On February 4, the Valdai Club hosted an expert discussion, titled “Arms Control System in the New Decade”.
The extension of the New START treaty between Russia and the United States sets a positive tone for relations between the two countries with respect to strategic stability. The extension of the agreement after Joseph Biden came to power in the United States gives the parties five years to develop new commitments. At the same time, the prolongation of the New START by itself does not solve the accumulated problems. The United States is unlikely to give up its demands to include China in future agreements, but Beijing has so far not expressed a desire to bind itself with obligations in the field of strategic weapons. The nature of strategic stability is undergoing radical changes with the emergence of new weapons, the principles of their operation and use. The very creation of contracts in this area is in permanent crisis. Virtually all arms control regimes inherited from the end of the Cold War have now been lost. Their restoration in their previous form is hardly possible, and the new design will require taking into account numerous factors and changes in political and technological realities.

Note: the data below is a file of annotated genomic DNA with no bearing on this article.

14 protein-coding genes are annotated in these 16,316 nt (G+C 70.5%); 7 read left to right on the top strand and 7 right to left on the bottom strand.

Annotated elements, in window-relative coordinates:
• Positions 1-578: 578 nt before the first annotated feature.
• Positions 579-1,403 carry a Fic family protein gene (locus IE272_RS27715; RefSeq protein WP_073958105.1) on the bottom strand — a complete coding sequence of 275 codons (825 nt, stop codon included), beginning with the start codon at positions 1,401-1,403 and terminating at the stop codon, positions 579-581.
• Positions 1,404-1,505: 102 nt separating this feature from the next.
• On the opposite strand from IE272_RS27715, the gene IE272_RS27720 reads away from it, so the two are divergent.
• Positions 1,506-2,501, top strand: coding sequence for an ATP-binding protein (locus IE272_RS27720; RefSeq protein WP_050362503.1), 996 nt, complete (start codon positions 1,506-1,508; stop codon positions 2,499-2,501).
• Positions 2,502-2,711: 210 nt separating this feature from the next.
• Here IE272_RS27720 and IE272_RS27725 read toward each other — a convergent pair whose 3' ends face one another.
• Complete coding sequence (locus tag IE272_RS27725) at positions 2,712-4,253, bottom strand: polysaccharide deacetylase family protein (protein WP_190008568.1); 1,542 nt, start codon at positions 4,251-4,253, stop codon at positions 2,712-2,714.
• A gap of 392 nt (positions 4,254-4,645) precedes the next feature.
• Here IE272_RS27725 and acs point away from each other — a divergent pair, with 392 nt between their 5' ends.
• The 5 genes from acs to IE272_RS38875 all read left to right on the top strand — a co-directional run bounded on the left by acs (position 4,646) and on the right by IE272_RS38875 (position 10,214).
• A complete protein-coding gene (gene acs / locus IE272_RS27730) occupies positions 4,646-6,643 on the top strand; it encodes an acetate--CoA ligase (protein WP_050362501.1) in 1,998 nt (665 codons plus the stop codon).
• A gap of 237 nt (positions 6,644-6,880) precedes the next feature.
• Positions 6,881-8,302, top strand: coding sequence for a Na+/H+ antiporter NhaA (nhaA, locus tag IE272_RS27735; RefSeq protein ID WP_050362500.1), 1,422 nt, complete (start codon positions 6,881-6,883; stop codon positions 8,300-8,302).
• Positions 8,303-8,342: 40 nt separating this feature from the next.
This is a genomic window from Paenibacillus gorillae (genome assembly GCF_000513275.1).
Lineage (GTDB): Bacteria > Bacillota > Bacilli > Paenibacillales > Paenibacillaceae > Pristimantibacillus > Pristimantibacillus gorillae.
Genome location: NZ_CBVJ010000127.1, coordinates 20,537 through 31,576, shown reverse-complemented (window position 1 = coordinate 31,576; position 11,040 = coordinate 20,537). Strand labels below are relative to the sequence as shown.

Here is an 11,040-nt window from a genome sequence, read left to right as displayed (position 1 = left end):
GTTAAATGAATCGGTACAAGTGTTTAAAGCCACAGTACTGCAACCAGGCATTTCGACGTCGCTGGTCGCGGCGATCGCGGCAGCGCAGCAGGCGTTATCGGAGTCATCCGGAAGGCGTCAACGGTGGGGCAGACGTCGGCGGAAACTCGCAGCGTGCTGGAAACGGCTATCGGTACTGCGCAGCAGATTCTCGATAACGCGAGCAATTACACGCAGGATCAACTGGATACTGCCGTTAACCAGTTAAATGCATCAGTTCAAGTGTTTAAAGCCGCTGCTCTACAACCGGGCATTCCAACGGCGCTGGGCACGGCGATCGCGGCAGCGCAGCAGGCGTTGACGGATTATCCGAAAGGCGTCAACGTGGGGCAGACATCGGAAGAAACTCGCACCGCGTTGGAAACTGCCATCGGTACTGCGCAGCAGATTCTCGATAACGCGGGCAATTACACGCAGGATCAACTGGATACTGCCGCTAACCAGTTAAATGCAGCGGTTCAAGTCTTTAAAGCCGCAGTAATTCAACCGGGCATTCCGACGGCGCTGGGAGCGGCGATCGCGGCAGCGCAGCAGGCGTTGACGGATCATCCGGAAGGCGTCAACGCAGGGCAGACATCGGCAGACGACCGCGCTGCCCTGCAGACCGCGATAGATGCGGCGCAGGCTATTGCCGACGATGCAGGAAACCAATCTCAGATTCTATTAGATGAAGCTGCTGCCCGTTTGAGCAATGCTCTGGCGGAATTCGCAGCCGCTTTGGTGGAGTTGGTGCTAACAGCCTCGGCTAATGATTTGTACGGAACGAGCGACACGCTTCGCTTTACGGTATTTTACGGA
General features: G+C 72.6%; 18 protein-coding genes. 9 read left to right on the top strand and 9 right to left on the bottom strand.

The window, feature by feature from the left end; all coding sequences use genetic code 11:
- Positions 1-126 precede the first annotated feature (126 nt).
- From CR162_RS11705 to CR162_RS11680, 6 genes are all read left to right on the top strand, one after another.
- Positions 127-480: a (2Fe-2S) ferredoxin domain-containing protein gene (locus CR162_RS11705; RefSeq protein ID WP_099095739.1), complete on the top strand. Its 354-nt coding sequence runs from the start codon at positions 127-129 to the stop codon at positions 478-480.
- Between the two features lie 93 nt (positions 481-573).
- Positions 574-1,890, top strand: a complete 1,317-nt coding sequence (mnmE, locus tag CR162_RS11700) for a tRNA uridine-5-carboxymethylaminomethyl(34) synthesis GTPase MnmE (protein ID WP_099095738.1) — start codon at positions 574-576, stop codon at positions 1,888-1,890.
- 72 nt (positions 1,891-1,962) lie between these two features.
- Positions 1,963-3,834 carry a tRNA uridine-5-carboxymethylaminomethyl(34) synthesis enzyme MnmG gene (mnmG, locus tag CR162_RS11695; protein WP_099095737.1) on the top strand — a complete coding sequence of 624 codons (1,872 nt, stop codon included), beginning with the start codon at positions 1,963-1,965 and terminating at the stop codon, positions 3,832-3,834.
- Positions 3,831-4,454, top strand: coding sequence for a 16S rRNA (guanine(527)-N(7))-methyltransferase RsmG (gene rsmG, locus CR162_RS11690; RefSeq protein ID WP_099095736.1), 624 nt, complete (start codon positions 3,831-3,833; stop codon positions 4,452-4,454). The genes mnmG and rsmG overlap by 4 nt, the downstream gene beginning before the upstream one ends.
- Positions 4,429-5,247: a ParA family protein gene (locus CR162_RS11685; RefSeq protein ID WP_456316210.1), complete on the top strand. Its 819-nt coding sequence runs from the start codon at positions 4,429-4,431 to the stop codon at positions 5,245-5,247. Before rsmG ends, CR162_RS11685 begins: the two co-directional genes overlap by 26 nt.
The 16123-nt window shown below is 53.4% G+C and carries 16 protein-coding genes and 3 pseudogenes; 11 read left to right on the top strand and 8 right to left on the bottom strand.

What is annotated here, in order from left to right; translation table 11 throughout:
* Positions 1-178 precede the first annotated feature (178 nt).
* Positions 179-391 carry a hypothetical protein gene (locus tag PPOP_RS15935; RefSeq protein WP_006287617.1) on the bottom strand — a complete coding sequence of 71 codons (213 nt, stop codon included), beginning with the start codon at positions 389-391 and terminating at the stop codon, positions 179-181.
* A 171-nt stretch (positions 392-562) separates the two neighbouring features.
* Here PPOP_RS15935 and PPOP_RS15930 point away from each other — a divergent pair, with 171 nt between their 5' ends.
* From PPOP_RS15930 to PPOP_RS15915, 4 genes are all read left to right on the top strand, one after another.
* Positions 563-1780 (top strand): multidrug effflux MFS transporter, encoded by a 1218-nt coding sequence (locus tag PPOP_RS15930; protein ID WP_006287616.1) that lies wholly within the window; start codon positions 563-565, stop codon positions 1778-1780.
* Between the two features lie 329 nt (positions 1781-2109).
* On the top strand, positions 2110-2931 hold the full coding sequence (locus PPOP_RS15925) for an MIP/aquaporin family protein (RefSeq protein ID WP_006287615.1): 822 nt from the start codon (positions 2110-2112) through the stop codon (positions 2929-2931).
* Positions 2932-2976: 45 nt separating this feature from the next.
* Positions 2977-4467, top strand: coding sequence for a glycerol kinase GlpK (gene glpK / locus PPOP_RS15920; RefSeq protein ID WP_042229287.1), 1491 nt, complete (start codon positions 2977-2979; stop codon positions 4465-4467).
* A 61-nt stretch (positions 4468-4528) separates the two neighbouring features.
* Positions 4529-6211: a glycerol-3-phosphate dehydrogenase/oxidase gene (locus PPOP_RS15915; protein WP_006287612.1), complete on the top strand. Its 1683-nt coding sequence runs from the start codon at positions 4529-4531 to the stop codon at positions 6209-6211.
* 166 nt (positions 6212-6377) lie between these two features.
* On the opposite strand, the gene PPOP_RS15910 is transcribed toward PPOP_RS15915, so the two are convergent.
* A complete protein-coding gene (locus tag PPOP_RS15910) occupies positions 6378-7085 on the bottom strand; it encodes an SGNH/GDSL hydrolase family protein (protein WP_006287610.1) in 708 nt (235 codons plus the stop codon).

How will the dialogue between Russia and the United States develop with respect to strategic stability? To what extent are new treaties in the field of arms control in demand and really possible? What could be the consequences of the final destruction of the arms control system? What are Russia’s short-term and long-term interests in the area of strategic stability? The participants in the discussion answered these and other questions.